Allin was in town two weeks ago to film an entrance video for his match against Samoa Joe on Wednesday.
Before the end of our conversation, Allin wanted to be sure we noted that Swerve Strickland, a Tacoma native, isn’t actually from the area.
“Don’t fall for that guys’ game, man,” Allin laughed. “He lived in Tacoma for two days and moved to Germany. Don’t even fall for those games.
Aubrey Edwards has been living in Bellevue after moving to Washington for a job in software development.
Edwards grew up in Northern California and went to school in Redmond, and eventually worked in video games.
She said she worked for 10 years for a number of companies in Bellevue, Seattle, and Kirkland. Around the time she turned 30, friends encouraged her to become a professional wrestling referee.
“Why would I do that,” Edwards said. “I learned how to ref at the gym – it’s no longer open, they shut it down during the pandemic – that was called Evolve Fitness over in South Lake Union. It was the first time I stepped into the ring.”
From there she worked on various independent wrestling shows in Seattle, Vancouver, and Portland.
She met wrestler Frankie Kazarian during her northwest loop at a show in Surrey, British Columbia, about three weeks before AEW debuted.
Kazarian passed the suggestion of hiring Edwards on to Khan, and five months later she found herself in All Elite Wrestling.
Edwards shared her favorite places to eat around town.
“If people what to make it over to the eastside in Kirkland, there’s this place called Nick’s Grill – it’s off of 116th – and they do a lot of different food. My absolute favorite thing, and I could probably eat it till the day I die: his burritos are amazing.”
Not that it influenced her choice of favorite places, but her action figure also sits on a cabinet next to the cash register.
“The burrito – you can get steak, add egg to it, avocado… do whatever you want, but it’s the tortillas cooked over an open flamer, and then it’s nice and crispy. It’s so good!”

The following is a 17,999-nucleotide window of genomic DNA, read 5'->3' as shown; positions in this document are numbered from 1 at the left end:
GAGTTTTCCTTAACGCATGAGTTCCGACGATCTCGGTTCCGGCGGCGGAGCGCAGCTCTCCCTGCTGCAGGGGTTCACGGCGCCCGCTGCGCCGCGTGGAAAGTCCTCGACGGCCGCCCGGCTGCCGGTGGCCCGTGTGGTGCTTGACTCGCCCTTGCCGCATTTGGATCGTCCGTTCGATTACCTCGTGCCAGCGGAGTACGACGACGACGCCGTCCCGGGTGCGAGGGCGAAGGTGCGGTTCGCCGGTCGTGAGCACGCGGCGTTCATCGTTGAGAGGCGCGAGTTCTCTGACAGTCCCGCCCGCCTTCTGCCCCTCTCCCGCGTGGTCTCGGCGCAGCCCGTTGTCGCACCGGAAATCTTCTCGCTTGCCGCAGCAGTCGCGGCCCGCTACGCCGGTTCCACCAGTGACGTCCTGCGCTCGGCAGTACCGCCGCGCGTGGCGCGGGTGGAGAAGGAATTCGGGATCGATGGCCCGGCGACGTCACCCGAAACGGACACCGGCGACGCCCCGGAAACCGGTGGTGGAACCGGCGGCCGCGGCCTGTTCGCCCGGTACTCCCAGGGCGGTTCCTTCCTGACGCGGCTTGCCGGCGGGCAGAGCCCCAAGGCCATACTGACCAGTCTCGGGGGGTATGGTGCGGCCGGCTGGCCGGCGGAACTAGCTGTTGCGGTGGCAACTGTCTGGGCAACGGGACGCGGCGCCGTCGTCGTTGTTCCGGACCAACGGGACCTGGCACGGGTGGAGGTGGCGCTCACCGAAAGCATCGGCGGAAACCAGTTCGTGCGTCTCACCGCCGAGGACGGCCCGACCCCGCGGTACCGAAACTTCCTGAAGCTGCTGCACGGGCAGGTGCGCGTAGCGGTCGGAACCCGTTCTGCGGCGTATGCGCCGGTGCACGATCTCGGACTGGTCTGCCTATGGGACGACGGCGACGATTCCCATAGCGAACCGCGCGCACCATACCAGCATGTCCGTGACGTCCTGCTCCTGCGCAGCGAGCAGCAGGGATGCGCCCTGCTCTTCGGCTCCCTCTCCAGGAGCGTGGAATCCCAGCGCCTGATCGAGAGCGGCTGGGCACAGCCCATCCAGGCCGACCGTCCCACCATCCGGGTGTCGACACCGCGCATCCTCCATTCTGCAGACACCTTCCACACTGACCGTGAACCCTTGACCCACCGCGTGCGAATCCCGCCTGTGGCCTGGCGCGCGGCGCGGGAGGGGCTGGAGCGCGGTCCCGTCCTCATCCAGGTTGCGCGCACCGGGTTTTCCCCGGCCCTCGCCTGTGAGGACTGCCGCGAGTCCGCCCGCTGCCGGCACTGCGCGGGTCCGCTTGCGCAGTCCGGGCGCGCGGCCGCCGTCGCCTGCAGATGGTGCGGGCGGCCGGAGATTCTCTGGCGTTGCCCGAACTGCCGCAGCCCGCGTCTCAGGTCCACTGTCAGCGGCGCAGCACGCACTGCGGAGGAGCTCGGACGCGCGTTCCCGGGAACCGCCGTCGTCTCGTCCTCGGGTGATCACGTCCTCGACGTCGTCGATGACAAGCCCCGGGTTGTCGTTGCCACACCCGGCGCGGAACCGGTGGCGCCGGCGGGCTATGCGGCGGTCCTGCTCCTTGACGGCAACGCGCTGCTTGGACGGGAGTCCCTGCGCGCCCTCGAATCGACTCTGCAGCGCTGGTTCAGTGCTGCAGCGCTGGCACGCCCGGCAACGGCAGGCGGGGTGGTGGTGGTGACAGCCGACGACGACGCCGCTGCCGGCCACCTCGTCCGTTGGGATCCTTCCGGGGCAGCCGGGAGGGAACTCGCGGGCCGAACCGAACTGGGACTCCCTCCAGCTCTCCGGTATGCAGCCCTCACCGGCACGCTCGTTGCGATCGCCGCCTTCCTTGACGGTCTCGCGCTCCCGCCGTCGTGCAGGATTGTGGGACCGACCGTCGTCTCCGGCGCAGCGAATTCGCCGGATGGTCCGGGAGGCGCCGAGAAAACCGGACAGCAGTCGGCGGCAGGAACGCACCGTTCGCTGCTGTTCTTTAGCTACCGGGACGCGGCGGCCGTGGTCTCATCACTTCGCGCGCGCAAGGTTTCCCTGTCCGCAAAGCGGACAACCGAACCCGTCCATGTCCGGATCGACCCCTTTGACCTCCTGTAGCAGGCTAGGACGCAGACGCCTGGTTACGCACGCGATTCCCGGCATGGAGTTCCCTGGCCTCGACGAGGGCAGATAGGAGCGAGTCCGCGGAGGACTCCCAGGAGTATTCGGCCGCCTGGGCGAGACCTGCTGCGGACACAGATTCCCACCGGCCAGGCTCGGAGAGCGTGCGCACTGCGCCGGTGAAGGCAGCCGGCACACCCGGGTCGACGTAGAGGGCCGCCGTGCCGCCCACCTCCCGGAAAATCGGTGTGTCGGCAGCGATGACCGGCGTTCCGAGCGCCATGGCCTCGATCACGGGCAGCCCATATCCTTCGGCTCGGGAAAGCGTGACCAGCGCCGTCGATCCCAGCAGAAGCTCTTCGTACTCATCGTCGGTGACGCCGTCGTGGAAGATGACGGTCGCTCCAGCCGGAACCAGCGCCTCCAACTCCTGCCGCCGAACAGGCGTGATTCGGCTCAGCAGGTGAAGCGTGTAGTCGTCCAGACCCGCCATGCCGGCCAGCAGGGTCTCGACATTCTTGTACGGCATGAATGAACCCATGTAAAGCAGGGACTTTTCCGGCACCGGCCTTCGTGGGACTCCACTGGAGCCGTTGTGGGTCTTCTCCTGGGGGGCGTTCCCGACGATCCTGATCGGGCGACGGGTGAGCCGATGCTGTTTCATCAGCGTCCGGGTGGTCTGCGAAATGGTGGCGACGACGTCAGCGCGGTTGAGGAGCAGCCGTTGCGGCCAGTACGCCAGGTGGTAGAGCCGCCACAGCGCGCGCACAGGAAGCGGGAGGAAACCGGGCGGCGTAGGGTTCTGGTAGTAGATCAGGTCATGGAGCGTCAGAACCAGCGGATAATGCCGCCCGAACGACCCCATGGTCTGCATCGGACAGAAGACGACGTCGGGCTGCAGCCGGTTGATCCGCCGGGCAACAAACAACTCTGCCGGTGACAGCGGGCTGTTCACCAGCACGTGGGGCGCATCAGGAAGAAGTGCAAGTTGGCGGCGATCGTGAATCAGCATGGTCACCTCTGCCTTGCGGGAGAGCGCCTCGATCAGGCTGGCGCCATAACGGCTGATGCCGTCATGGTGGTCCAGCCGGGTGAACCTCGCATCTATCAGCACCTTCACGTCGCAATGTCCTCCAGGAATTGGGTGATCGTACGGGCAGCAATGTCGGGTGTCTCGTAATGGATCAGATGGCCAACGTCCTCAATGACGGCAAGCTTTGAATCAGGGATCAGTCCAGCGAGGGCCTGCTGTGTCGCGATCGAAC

Edwards holds the rare distinction of being the first woman to referee a main event men’s title match on pay-per-view in the history of wrestling, a fact that she is still amazed to even think about.
Before potentially refereeing the main event on Wednesday, Edwards sees it as an opportunity years in the making.
“I saw Bryan Danielson retire at KeyArena,” she described. “There’s a .gif of me in the front row crying at his retirement, so it’s come full circle. This is insane. I have many friends who have never been to a live wrestling show that are going this week and I was just hoping I had a really awesome match to do.”
Her match, Chris Jericho versus Ricky Starks, is the main event for the Seattle debut.
Edwards’s working relationship with Jericho is something that has also developed over the years. She said that he likes the way she officiates and treats the role very seriously.
“Since then we just clicked,” Edwards said. “I know what specific questions he’s going to have based on what story he’s telling in the match. I know when he asks for things in the ring, like when he’s going to ask for time cues. How I can best help him tell his story, so we just connect really well. He knows he can trust me.”
The connection has not gone unnoticed, as Jericho even joked on an episode of AEW Rampage, “I don’t know why she’s always in my matches!”
Edwards is also a fan of the Kraken and was lucky enough to see a victory on Sunday from a seat at Climate Pledge Arena that a fan will be sitting in, watching her work this week.
Another personality that will be making his AEW debut in Seattle is Bryan Danielson, who is from Aberdeen, and worked for WWE from 2009 to 2021.
Tickets for AEW Dynamite at the Climate Pledge Arena for Wednesday, Jan. 4 at 4 p.m., can be found at ticketmaster.com.